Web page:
However, switching from the SAD to a keto-Paleo diet, or LCHF diet is a big change that can take years. During my transition, I enjoyed having as many baked goods as I wanted, and found that simply switching from eating starchy flours such as wheat, and rice, to eating baked goods made with almond flour and coconut flour, greatly improved my health. Please remember when making a switch in your diet, that we are all biochemical individuals and need to make our transitions according to our own time tables! It also helps to choose an eating plan that is fulfilling and satisfying so that you can stick to it in the long run, rather than just a few weeks here or there.
On that note, I don’t believe in dieting, I believe in choosing a way to eat and adhering to it. I’ve been eating completely grain-free since 2001, (no rice, corn, potatoes, millet, quinoa, etc.), and that is a choice that has worked very well for me, given the health issues that I deal with day-in-and-day-out. I do this because eating this way makes me feel great –that’s a pretty big motivator for me! You’ll need to find a way of eating that works for you, as well as figure out what motivates you in your overall goals for healing.
Recommended Brands of Almond Flour and Coconut Flour
If you are familiar with my blog and books, you’ll know that there are certain brands of almond flour and coconut flour that work in my recipes, and other ones that don’t. And I mean, they don’t work at all. It’s not that I play favorites with different companies, this was all figured out by trial and error and chats back in the old days when I first started Elana’s Pantry with my readers.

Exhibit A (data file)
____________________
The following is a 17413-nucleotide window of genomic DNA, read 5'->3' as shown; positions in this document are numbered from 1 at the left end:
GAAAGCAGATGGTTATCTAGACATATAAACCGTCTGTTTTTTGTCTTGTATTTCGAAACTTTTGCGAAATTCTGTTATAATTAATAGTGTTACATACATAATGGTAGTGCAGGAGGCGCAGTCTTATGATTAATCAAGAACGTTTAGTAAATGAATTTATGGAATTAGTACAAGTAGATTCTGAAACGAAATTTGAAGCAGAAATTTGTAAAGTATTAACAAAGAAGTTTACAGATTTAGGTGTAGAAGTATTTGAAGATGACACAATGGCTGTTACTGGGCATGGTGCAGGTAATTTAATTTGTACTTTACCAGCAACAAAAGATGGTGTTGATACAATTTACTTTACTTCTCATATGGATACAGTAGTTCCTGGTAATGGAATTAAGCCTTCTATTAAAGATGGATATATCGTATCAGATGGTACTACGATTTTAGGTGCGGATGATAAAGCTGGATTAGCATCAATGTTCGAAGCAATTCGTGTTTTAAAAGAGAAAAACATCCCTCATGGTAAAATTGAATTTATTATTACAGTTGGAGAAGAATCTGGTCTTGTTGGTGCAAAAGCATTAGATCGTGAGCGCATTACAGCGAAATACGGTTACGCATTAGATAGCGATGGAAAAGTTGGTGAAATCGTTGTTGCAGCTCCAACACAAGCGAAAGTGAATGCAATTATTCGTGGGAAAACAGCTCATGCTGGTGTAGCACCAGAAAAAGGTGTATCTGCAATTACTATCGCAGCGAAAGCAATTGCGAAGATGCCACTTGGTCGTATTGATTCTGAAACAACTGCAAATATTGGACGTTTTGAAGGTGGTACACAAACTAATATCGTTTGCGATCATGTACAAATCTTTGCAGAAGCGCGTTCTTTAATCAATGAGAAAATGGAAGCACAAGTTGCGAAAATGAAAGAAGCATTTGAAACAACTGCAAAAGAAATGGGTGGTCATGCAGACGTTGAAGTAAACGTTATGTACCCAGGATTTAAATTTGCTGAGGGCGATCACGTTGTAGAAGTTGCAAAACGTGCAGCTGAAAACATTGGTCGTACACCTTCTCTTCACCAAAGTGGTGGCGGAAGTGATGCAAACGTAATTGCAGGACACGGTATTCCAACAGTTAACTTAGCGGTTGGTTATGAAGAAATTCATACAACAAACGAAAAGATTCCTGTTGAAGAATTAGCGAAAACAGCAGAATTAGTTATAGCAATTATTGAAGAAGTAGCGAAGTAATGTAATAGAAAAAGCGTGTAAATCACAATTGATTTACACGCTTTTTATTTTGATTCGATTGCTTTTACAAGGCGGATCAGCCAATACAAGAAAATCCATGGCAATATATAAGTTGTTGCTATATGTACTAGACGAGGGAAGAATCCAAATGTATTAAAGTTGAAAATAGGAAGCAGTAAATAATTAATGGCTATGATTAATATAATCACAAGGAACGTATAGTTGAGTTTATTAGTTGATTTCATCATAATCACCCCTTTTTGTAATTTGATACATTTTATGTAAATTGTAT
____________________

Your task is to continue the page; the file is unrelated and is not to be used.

Unfortunately, because almond flour and coconut flour are both relatively new ingredients on the mass market, there is quite a differential when it comes to product composition. Below are the brands that work in my recipes:
- Benefit Your Life (organic)
- Digestive Wellness (kosher)
- Honeyville Blanched Almond Flour
- JK Gourmet
- Lucy’s Kitchen Shop
- Aloha Nu Organic
- Benefit Your Life
- Tropical Traditions Coconut Flour
- Wilderness Family Naturals
Unfortunately, Bob’s Red Mill almond and coconut flours do not work in my recipes. Nor do the brands Let’s Do Organic and Coconut Secret.
If you want to dive into the world of Paleo baking, almond flour and coconut flour are great ingredients. They’re highly nutritious, easy to use, and make for fantastic Paleo baked goods and treats! For many, including myself, these grain-free flours are easier to digest than wheat flour, or starchy gluten-free flours such as rice flour, buckwheat flour, teff flour, or tapioca flour.
I discovered almond flour in 2001 and started using coconut flour a couple of years after that. My goal? To turn all of my favorite recipes from childhood into grain-free classics for my then toddler (newly diagnosed with celiac), who was following a strict grain-free diet.
If you’re looking for recipes using either of these flours, be sure to check out my almond flour recipes as well as my coconut flour recipes. If you are nut-free, take a look at my nut-free recipes. I hope you enjoy baking with these fantastic flours as much as I have for the last 15 years!